Primary care physicians and clinical courage – stories from tribal Rajasthan, India

 

A physician practising in a remote and resource constrained setting is frequently faced with clinical situations which fall in the grey zone at the fringe of her/his competence and comfort level. In such situations, most doctors choose to refer patients to next level of care citing the poor infrastructure, and absence of the needed workforce and lifesaving drugs at their primary health centre (PHC). Their argument is around patient safety, medico-legal consequences, and risk of community outburst if something goes wrong. Few also cite “evidence-based medicine” as a justification, missing the fact that “evidence-based medicine” is often “context void”. While doing so they often overlook the reality that the next facility is far away and the patient may deteriorate on the way, or that the patient may not have the resources to access care, or that family circumstances may make the referral difficult. Such a decision may turn out to be hazardous and may even sound the death knell for the patient.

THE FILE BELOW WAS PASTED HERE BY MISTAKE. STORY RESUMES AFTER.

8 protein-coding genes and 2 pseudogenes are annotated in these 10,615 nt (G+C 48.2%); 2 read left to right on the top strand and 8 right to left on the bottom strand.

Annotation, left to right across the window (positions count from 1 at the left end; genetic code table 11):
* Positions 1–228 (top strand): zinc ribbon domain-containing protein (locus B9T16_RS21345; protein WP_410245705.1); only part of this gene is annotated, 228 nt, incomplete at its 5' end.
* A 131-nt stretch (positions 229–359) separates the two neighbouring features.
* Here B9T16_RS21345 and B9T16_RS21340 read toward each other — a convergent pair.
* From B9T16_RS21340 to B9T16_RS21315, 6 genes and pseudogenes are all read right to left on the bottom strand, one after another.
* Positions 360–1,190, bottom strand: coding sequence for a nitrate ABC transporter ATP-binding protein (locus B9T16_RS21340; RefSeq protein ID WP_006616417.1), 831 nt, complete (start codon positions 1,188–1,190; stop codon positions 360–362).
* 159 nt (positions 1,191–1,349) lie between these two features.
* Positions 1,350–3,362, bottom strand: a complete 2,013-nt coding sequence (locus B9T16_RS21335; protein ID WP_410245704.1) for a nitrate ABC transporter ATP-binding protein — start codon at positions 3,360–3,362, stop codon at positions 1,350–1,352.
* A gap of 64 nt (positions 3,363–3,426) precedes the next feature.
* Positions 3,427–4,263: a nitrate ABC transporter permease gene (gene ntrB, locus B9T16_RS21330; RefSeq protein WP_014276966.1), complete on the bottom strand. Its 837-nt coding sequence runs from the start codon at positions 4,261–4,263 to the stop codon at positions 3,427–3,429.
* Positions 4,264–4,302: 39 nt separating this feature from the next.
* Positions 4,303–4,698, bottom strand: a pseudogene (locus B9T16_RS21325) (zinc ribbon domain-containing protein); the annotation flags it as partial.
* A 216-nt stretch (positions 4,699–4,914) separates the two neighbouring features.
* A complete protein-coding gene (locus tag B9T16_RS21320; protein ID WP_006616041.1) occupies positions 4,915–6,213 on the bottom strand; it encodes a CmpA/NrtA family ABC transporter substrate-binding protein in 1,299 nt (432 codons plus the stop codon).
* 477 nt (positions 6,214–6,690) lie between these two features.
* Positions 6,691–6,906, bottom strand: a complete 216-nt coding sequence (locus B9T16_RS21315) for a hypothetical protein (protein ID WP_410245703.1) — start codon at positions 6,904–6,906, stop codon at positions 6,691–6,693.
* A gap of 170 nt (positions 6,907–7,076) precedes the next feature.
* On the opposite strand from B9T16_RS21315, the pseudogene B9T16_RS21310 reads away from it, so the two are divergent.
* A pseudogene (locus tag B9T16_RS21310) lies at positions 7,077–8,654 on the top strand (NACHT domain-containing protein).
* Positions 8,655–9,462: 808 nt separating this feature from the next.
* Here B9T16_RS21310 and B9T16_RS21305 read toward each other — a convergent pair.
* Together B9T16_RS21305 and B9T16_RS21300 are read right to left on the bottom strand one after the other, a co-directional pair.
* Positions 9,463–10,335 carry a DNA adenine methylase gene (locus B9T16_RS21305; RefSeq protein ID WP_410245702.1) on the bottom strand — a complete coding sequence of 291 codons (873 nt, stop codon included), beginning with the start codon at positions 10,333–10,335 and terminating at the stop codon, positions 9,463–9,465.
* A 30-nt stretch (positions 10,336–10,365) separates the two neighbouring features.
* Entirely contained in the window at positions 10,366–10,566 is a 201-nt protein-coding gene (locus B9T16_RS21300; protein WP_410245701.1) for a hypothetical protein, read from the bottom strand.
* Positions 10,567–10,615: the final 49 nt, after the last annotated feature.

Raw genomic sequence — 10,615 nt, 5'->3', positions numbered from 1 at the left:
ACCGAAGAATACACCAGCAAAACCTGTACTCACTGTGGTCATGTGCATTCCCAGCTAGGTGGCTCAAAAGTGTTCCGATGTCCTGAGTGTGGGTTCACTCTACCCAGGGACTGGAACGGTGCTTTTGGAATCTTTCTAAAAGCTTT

Few physicians however follow a different path, by trying to manage the patient themselves to the extent possible. They either take an informed decision to treat the patient themselves, accepting the consequences; or they work to stabilise the patient first and then consider referral. These acts are what may be called as “clinical courage”, where one goes beyond the usual and enters into a previously unchartered area, to manage the patient in the best possible way.